The pow'r of gods and heroes, not our own, With her deep phalanx in the field completes

Achiey'd the deed; pursue not those who fly. VOL. XVII.

1

Resort to Athens; in their old abodes

“ I am unworthy of that praise," in smiles Replace your women, such obsequious wives, Subjoins the Locrian; “but thou know'st, my Such daughters; reinstate your native walls,

friend, Rebuild your ruin'd mansions; sow your fields, I have a brother, of a copious stream Prevent a dearth; by early spring unfurl

The source, he, call’d to battle, shall maintain Your active sails, then shake the eastern shores.' Oïlean fame. Cleander, I am bound He last propos'd, that exiles be recall'd.

To Lacedæmon; treasure there I left, “ Loud acclamations rose; the honour'd name Which, well exchang'd for Nature's foodful gifts, Of Aristides thunder'd on the beach."

I would transport to Atalantė's shore, " () wise Athenians!” Medon cordial here: Seat of that brother, who, Leonteus nam'd, () happy man, whose happiness is placd With brave companions there in refuge lies, In virtuous actions ! happiest now a scope A future aid to Greece.” A list’ning ear Is giv'n unbounded to thy hand and heart! Cleander yields, while Medon's lips unwind Proceed Cleander.” He his tale renews:

The varied series of events befalln “ Th’ Athenians lanch their gallies, all embark Himself and Timon, Amarantha fair, With Aristides, chosen to that charge.

The Carian queen, and Melibæus chang'd I set my ready canvass to perform

To Haliartus. “ By th’immortal gods The last kind office, from Calauria's isle

We will not sep'rate,” fervent cries the youth, And Trezen's walls to waft their wives and race, “ My Ariphilia, who is wise and good, Left in our trust. Meantime the diff'rent chiefs Will entertain society like yours, Meet on the isthmus, summon'd to decide

As Æthiopia, in Mæonian song, Who best had serv'd the public, who might claim Receives to pure and hospitable roofs The highest honours. Every leader names Her visitants from Heav'n. Let youth advise, Himself the first, but all concurrent own

Not inexperienc'd, but o'er land and sea Themistocles the second. Envy still

To early action traiud; retaining all Prevails; without decision they disperse,

Your narrative heart-piercing, I perceive Each to his home. Themistocles, incens'd, Your wants, and feel impatience to befriend; In eager quest of honours justly due,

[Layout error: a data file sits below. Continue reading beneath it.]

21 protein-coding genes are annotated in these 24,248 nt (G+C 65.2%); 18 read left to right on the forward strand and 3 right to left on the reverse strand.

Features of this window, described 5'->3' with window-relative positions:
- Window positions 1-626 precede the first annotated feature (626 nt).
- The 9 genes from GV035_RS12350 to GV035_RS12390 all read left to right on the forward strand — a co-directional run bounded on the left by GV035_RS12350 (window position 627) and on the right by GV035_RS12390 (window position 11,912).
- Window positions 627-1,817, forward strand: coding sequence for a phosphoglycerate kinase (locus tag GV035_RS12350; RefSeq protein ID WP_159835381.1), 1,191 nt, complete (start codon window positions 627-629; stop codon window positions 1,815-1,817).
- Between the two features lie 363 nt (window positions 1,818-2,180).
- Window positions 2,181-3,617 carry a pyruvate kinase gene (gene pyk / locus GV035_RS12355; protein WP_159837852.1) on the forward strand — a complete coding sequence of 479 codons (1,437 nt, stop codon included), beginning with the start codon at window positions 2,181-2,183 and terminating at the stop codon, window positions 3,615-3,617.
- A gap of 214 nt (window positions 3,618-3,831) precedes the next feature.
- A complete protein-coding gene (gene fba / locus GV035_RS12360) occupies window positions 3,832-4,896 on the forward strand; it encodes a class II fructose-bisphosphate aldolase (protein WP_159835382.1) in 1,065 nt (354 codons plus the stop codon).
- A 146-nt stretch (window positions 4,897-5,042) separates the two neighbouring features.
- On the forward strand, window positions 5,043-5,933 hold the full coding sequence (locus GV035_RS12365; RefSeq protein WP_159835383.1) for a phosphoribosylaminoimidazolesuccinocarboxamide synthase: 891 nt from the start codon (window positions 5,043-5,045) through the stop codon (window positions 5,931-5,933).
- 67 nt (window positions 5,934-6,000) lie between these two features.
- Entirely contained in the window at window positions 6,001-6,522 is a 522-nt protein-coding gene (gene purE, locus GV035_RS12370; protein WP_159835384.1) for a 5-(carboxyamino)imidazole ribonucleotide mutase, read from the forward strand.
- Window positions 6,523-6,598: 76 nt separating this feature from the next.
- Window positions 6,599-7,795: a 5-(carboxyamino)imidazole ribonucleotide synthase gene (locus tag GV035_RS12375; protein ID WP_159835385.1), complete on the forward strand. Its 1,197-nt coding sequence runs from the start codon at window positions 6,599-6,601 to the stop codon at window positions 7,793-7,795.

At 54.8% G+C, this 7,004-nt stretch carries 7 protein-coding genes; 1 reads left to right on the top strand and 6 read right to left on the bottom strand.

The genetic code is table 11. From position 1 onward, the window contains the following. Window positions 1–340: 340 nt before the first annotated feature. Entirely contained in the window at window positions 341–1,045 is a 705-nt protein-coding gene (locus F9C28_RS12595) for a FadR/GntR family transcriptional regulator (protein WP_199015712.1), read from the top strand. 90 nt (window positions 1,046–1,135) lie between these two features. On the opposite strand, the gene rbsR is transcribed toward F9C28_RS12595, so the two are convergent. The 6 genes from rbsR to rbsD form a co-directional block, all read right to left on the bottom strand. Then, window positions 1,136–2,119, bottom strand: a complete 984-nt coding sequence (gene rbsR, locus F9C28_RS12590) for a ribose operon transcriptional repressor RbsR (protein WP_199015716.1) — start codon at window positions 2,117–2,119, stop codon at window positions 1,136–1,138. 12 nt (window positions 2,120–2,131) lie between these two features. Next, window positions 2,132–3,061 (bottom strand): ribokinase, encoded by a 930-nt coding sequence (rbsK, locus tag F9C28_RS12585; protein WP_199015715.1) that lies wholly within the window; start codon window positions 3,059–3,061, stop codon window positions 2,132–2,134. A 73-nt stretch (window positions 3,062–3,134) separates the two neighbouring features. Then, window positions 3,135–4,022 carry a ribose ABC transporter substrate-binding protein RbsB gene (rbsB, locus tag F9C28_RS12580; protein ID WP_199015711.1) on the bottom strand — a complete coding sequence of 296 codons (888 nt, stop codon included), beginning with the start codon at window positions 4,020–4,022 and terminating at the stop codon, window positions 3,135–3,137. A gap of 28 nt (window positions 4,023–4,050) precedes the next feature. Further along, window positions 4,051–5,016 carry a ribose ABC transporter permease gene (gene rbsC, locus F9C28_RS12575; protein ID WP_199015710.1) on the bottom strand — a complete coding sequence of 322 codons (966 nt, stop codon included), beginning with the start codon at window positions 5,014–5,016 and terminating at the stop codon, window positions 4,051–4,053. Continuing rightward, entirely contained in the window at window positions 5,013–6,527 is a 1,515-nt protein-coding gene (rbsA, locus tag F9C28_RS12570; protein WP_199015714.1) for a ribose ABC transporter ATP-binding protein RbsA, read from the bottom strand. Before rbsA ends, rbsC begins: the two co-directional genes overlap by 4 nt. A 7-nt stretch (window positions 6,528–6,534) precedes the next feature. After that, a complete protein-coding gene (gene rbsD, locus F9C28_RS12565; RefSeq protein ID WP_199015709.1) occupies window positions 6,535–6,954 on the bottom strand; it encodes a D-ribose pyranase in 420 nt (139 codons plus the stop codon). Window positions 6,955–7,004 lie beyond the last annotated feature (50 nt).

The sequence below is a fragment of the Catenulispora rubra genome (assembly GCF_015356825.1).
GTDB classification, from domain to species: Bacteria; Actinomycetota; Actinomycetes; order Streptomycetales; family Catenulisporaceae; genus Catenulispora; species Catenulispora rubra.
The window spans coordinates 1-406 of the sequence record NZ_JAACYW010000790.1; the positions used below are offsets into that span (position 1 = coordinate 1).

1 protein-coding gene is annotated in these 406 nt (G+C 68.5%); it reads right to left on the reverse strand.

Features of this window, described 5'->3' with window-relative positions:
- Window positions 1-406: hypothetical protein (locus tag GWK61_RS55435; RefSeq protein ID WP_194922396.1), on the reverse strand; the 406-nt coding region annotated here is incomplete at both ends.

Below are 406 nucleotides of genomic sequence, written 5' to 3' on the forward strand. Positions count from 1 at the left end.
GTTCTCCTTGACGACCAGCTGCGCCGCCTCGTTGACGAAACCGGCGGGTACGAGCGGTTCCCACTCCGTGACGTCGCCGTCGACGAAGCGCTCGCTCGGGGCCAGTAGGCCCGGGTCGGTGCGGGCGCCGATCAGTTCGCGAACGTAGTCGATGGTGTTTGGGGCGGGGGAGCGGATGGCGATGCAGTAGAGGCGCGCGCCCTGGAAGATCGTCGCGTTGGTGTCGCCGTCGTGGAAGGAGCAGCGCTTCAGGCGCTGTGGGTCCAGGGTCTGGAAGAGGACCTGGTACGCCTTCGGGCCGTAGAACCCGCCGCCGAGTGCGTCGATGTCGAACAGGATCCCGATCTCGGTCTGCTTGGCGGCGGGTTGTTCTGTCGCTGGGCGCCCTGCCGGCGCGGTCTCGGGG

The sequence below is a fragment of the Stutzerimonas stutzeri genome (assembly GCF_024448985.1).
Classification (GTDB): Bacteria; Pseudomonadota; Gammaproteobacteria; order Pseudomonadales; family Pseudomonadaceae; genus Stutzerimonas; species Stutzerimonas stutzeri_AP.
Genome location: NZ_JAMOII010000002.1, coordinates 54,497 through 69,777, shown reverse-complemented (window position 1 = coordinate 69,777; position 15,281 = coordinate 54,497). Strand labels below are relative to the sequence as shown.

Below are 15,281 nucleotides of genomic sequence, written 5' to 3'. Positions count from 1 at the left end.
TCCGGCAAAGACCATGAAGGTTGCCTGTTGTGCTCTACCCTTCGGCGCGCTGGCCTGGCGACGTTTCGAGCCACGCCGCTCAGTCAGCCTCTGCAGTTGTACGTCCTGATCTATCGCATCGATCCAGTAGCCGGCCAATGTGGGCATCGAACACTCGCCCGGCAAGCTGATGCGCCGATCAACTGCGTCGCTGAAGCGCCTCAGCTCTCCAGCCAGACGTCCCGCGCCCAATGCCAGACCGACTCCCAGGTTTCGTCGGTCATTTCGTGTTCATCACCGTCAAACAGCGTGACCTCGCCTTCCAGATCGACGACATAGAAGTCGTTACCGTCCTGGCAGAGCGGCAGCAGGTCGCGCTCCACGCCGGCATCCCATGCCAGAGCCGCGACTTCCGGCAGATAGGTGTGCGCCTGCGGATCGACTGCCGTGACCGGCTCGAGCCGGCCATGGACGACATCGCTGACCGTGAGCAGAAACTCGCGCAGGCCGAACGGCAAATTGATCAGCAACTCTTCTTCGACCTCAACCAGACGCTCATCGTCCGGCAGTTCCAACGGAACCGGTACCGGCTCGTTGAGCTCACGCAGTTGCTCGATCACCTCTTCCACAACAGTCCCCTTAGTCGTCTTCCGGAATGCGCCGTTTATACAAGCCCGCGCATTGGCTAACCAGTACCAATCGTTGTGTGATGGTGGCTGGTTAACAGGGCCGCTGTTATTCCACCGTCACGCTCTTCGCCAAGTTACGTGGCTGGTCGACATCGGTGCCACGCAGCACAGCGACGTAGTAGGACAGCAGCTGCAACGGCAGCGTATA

My lightest keel to Salamis shall bear Withheld unjustly, not to Athens bends

Thy orders, Timon, for the Delphian barks, His hast’ning step, but Sparta.”—Medon here: There left behind you, in Trozene's port “ Not so would Aristides—but forgive

To join you straight.” His counsel they accept. My interrupting voice." The youth pursues : The Moon is rising, Salamis not far;

“ In Athens him I join'd, a people found, The will of Timon to his Delphian train Whom Fortune never by her frown depress'd, Is swiftly borne. The squadron next proceeds, Nor satisfied with favoar. Active all,

Passing Troezene by, whose gen'rous chief Laborious, cheerful, they ,:ersist in toil,

Accompanies to shore his Locrian guest To heave the hills of ruin from their streets, At Cynosura. “ Spartan is this port,". Withont repining at their present loss,

He said; “ with fifty followers speed thy way; Intent on future greatness, to be rais'd

Commit no treasure to the faithless winds; On persevering fortitude: the word

By land return to find thy ready barks, [sails Of Aristides guides. Amidst a scene

Well-fill'd from Træzen's stores." They part; be Of desolation, decency provides

To joyful welcome on his native shores. The fun'ral pomp for those illustrious slain

When now, unveiling slowly, as she rolls, At Salamis; th' insculptur'd tomb I saw

Her brother's light the Moon reflected full, Preparing; they already have ordaiu'd

Auspicious period for connubial rites, A distaut day to solemnize the rites;

From Lacedæmon hast'ning, Medon gains The mouth of Aristides they decree

Trozene's ramparts; him Cleander chose To celebrate the valiant, who have died

His paranymph to lead the bridal steps For Athens. While Themistocles accepts

Of Ariphilia. To Calauria's verge A foreign praise in Sparta, olive crowns,

He pass'd; beneath a nuptial chaplet gay
A car selected from the public store,

He wore his crisped hair; of purest white
A guard, three hundred citizens high-rank'd, A tunic wrapp'd his sinewy chest and loins;
Him through their tracts are chosen to attend, A glowing mantle, new in Tyrian dye,
Excess of rev'rence, by that rigid state

Fell down his shoulders. Up the shelving lawu
Ne'er shown before. To sinall Træezene's walls The high Neptunian structure he attains,
To morrow I return with less renown,

Where with her parents Ariphilia waits With less desert, perhaps to purer bliss.

Attir'd in roses like her hue, herself
My Ariphilia calls her soldier home

As Flora fair, or Venus at her birth,
To give her nuptial hand. My welcome guest When from the ocean with unrifl'd charms
You I invite; the season rude of Mars

The virgin goddess sprung. Yet, far unlike
Is clos'd; new combats will the spring supply; A maid sequester'd from the public eye,
Th’autumnal remnant, winter hov'ring near, She, early traind in dignity and state,
Let us possess in peace.” Then Timon spake : In sanctity of manners to attract

“Young chief, I praise thee; be a husband soon, A nation's rev'rence, to the advancing chief Be soon a parent; thou wilt bear thy shield

In sweet composure unreluctant yields
With constancy redoubled. If defence

Her bridal hand, who down the vaulted isle,
Of our forefathers, sleeping in their tombs, Where Echo joins the hymeneal song,
So oft unsheaths our swords, more strongly sure Conducts the fair; before the costly shrine,
Th' endearing, living objects of our love